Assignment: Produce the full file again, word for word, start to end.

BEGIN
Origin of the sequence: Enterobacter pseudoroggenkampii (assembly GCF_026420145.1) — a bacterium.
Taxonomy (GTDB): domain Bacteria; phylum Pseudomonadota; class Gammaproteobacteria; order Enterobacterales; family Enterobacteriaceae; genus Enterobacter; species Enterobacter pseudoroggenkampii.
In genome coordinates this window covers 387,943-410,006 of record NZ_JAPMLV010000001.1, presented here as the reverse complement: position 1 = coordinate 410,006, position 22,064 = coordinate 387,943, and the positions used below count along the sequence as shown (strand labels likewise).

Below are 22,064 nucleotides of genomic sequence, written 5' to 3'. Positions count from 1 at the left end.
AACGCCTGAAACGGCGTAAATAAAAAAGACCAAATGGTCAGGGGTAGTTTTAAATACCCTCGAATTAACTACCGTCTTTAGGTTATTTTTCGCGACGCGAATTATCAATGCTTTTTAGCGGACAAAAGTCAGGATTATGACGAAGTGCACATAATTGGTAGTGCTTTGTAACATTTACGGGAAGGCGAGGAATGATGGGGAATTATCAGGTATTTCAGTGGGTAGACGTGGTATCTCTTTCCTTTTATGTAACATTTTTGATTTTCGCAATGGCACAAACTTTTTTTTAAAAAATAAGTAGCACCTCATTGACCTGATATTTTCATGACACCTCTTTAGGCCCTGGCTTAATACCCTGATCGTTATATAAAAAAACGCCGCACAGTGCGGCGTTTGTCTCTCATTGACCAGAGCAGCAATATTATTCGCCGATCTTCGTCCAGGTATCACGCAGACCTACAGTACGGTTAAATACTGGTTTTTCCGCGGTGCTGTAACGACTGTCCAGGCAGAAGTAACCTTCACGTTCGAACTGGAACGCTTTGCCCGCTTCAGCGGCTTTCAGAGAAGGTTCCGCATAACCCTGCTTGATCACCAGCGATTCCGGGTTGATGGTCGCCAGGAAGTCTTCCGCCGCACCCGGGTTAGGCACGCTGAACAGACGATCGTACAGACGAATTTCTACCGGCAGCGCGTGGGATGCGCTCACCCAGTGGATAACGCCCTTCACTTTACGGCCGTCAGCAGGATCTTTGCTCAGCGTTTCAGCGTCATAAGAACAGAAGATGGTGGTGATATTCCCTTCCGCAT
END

Origin of the sequence: Enterobacter pseudoroggenkampii (assembly GCF_026420145.1) — a bacterium.
Taxonomy (GTDB): domain Bacteria; phylum Pseudomonadota; class Gammaproteobacteria; order Enterobacterales; family Enterobacteriaceae; genus Enterobacter; species Enterobacter pseudoroggenkampii.
In genome coordinates this window covers 387,943-410,006 of record NZ_JAPMLV010000001.1, presented here as the reverse complement: position 1 = coordinate 410,006, position 22,064 = coordinate 387,943, and the positions used below count along the sequence as shown (strand labels likewise).

Below are 22,064 nucleotides of genomic sequence, written 5' to 3'. Positions count from 1 at the left end.
AACGCCTGAAACGGCGTAAATAAAAAAGACCAAATGGTCAGGGGTAGTTTTAAATACCCTCGAATTAACTACCGTCTTTAGGTTATTTTTCGCGACGCGAATTATCAATGCTTTTTAGCGGACAAAAGTCAGGATTATGACGAAGTGCACATAATTGGTAGTGCTTTGTAACATTTACGGGAAGGCGAGGAATGATGGGGAATTATCAGGTATTTCAGTGGGTAGACGTGGTATCTCTTTCCTTTTATGTAACATTTTTGATTTTCGCAATGGCACAAACTTTTTTTTAAAAAATAAGTAGCACCTCATTGACCTGATATTTTCATGACACCTCTTTAGGCCCTGGCTTAATACCCTGATCGTTATATAAAAAAACGCCGCACAGTGCGGCGTTTGTCTCTCATTGACCAGAGCAGCAATATTATTCGCCGATCTTCGTCCAGGTATCACGCAGACCTACAGTACGGTTAAATACTGGTTTTTCCGCGGTGCTGTAACGACTGTCCAGGCAGAAGTAACCTTCACGTTCGAACTGGAACGCTTTGCCCGCTTCAGCGGCTTTCAGAGAAGGTTCCGCATAACCCTGCTTGATCACCAGCGATTCCGGGTTGATGGTCGCCAGGAAGTCTTCCGCCGCACCCGGGTTAGGCACGCTGAACAGACGATCGTACAGACGAATTTCTACCGGCAGCGCGTGGGATGCGCTCACCCAGTGGATAACGCCCTTCACTTTACGGCCGTCAGCAGGATCTTTGCTCAGCGTTTCAGCGTCATAAGAACAGAAGATGGTGGTGATATTCCCTTCCGCAT